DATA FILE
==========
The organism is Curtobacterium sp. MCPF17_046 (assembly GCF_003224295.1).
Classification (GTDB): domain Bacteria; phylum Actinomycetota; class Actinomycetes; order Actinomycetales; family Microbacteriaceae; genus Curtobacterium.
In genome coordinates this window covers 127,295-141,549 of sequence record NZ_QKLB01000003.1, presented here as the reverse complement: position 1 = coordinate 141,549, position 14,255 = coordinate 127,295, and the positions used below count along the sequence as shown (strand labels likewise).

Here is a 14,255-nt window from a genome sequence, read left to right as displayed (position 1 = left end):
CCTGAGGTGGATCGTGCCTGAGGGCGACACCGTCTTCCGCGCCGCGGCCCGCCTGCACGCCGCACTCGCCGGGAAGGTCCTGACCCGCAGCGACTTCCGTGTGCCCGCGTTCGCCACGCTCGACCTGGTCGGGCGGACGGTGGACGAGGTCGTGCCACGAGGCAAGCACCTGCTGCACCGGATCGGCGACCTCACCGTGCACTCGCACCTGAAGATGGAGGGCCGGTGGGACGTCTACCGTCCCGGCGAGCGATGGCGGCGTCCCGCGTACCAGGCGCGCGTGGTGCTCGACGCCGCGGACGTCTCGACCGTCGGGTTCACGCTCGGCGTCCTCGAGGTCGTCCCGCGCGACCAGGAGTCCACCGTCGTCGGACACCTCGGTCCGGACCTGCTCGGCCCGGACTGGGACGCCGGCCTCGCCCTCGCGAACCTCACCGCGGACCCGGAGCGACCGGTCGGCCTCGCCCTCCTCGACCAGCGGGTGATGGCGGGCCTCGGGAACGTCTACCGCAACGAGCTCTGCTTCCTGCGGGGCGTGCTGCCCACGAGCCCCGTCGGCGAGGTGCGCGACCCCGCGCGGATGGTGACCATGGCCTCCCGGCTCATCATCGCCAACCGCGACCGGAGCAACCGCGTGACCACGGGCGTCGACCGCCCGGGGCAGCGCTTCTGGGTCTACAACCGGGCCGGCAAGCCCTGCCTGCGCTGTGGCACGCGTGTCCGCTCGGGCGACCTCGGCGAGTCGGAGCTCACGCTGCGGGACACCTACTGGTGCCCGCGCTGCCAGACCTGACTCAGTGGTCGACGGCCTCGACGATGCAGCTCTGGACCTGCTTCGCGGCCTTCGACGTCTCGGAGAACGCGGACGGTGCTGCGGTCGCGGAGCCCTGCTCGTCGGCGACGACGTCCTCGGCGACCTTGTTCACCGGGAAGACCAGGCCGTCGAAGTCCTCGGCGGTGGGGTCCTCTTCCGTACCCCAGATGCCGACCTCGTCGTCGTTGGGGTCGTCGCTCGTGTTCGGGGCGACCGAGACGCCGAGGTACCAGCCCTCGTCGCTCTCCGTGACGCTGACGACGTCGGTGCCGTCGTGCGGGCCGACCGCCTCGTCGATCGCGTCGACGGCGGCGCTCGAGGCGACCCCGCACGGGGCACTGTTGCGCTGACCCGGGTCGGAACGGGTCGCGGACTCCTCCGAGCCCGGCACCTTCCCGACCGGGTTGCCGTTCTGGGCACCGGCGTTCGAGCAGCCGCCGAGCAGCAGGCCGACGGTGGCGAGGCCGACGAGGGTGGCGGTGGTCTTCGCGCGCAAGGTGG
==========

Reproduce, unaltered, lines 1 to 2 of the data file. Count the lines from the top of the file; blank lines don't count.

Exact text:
The organism is Curtobacterium sp. MCPF17_046 (assembly GCF_003224295.1).
Classification (GTDB): domain Bacteria; phylum Actinomycetota; class Actinomycetes; order Actinomycetales; family Microbacteriaceae; genus Curtobacterium.